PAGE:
There’s no need to ask, ‘Do I need an author website?’ The answer is a resounding ‘yes.’ A simple, easily searchable website is one of the most potent tools in an indie author’s marketing arsenal.

Whether an author goes it alone or hires a web designer, the essential site features remain the same. Authors need to make sure readers can visit an easy to find, easy to read, informative website. After all, every visit is a potential book sale. Here's a checklist of things you should include on your author website.

Essential Elements

While authors can get creative, no website is complete without certain basic ingredients.

An author page should ideally contain a relevant bio and a headshot, although writers who use a pen name or whose identity is a secret can leave the photo off to keep the mystery alive.

“I know a lot of authors are shy about photos, but most readers love to catch of a glimpse of what an author looks like,” says Midge Raymond, cofounder of Oregon-based independent publishing house Ashland Creek Press and author of Everyday Book Marketing. “Readers also love personal details, so make sure to include some in the bio, but try and keep it related to your writing -- that’s what the readers are there for.”

An events page should list any and all personal appearances, including readings, library visits, and blog tours -- and always in reverse chronological order, with the most recent events at the top.

“So many authors make the mistake of putting their events in chronological order, with the newest events at the very bottom,” Raymond says. “It’s frustrating for people who actually want to come and see you. And it makes your site look old.”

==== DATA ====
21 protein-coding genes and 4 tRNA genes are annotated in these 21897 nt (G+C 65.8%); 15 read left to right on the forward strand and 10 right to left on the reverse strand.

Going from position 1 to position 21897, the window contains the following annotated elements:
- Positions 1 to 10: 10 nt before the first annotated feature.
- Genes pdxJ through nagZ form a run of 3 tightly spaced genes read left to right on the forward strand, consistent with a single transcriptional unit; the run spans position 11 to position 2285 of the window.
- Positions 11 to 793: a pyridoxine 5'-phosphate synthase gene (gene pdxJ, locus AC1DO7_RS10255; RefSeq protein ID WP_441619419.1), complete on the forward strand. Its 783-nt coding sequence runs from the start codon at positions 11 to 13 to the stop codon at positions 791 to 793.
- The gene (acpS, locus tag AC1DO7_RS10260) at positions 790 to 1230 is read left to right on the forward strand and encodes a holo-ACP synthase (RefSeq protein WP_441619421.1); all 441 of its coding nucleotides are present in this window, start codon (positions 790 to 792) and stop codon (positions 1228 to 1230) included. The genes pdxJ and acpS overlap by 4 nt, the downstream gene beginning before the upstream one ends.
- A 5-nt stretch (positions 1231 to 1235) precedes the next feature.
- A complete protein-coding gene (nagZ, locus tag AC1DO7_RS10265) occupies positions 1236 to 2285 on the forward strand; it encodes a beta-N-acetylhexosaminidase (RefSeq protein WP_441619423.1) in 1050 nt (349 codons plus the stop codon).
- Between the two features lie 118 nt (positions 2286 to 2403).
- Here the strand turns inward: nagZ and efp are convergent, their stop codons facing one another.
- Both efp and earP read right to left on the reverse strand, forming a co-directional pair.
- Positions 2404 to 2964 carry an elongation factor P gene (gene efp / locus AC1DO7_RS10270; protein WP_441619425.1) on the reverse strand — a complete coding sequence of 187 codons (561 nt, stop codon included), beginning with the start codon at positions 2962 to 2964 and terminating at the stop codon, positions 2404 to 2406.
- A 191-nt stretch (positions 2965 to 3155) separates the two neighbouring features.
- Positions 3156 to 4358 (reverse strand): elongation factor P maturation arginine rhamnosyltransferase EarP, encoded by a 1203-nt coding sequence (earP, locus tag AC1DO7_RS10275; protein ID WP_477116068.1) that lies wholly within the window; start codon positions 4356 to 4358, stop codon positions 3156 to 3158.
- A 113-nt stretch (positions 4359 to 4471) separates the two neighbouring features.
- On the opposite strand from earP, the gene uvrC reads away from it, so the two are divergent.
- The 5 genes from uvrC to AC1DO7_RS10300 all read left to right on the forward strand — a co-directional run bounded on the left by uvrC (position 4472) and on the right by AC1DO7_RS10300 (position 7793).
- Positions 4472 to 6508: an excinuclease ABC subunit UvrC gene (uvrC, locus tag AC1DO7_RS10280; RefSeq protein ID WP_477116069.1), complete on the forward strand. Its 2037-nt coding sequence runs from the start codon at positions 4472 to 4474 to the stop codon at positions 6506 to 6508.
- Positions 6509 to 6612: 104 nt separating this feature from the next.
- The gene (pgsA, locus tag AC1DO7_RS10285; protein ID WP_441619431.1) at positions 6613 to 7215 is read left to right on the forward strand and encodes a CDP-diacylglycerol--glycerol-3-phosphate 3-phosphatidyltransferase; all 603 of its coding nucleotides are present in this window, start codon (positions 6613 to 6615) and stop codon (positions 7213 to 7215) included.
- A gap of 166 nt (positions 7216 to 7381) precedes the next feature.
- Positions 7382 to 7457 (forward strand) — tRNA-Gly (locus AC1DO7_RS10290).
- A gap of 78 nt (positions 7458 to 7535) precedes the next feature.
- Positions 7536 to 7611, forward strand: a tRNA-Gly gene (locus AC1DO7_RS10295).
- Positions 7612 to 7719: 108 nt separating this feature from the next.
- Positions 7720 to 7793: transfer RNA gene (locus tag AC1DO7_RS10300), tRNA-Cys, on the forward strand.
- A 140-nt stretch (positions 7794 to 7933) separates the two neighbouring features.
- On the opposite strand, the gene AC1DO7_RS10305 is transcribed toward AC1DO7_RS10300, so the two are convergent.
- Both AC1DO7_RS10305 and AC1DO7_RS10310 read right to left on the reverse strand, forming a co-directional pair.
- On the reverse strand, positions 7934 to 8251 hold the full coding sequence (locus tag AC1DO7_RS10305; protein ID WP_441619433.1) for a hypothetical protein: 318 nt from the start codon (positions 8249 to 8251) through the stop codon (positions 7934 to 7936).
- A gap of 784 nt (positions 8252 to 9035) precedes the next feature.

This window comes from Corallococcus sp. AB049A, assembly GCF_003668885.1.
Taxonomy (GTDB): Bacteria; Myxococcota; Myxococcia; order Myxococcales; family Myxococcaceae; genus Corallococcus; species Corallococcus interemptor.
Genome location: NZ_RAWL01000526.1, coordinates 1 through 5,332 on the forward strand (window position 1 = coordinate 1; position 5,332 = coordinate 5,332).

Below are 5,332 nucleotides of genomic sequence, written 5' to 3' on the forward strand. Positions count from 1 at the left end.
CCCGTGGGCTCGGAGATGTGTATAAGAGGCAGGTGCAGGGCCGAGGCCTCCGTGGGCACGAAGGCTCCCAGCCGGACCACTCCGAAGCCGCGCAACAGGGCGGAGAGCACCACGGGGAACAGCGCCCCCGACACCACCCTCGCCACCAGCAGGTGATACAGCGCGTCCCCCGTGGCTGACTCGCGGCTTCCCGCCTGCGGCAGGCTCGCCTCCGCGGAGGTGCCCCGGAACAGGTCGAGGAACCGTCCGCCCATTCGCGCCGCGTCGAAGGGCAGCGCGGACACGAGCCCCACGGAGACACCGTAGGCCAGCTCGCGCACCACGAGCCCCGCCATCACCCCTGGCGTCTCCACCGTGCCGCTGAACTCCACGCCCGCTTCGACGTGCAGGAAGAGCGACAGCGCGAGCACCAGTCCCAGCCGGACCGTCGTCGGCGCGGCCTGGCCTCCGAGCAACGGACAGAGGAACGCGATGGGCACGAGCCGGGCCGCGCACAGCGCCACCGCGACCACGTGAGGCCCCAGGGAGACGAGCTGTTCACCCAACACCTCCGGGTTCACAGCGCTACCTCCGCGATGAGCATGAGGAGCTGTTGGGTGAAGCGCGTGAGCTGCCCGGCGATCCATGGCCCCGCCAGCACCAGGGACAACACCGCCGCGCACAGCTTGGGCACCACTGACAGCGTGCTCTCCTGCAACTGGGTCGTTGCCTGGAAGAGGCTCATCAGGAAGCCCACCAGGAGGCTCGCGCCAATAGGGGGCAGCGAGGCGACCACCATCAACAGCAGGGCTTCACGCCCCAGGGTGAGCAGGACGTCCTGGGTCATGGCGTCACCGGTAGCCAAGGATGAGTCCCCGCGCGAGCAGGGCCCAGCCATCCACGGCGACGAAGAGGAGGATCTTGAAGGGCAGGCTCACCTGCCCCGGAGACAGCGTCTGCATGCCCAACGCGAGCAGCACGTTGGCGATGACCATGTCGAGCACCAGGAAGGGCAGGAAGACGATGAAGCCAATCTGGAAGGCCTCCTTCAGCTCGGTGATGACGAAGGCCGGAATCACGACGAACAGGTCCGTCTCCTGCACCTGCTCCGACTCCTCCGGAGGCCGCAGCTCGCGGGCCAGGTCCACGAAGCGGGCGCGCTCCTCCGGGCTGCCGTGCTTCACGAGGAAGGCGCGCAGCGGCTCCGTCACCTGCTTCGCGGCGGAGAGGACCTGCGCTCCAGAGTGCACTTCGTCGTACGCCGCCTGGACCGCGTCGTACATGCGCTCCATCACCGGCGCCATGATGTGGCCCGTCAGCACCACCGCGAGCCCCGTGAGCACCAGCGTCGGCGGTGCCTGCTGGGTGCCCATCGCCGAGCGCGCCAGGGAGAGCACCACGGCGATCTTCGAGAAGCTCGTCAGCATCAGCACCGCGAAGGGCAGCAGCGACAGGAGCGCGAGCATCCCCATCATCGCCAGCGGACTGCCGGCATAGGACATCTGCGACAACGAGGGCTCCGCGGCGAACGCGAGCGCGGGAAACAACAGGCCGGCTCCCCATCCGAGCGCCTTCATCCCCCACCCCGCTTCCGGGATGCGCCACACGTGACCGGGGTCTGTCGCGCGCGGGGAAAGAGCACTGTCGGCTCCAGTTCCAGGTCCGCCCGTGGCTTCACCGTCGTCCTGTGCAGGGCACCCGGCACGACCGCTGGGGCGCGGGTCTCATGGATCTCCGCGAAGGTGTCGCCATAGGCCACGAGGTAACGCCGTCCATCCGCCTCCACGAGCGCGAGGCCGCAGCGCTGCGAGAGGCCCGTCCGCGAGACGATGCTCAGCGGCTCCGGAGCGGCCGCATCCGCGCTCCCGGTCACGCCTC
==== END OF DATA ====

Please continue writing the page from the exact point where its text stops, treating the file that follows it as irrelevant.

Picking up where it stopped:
A books page should include all the books an author has written, with their covers, along with excerpts and a pithy, enticing description of each. Adding downloadable PDFs of the first chapter doesn’t hurt either.

“It’s always good to give readers and potential reviewers a taste of what you do,” Raymond says.

Reviews can go on the books page. But if an author is lucky enough to have numerous positive reviews, she might consider putting them on a separate page.

Blogging is a great way to attract more visitors and to keep site content fresh with short weekly or bi-monthly updates.

“Blogs are a popular way to get found; a lot of people actually come to an author’s website through their blog,” Raymond says. “You don’t publish a book everyday, but you can write a blog post everyday if you want to.”

Readers and reviewers need an easy way to get in touch with authors, so don’t leave them hanging. Make sure to incorporate a contact form or email address somewhere on the site.

Most important, don’t forget to add links to where people can buy books – the more the merrier.

“Don’t make it hard for people to find those links or hide them in a corner somewhere,” Raymond says. “And make sure to include every link you can, from Amazon to the local indie bookstore.”

And an author should make sure her name appears on every page of the site.

“Many times I’ve followed links to the back pages of websites, especially blog-type websites, only to land on a page that tells me nothing about who the website belongs to,” says Linda Nagata, a self-published author of sci-fi and fantasy with nine years of professional web development experience. “Include at least your name in the header or in a repeating sidebar.”

If an author has a social media presence, also include those links as another touchpoint for fans.

Of course, an indie author needs to weigh goals and objectives to determine which of the above elements are right for her website. Depending on marketing plans, social media presence, and other factors, an author can create a site that best suits her needs and serves as a basic marketing tool to help garner new readers and spread the word about her work.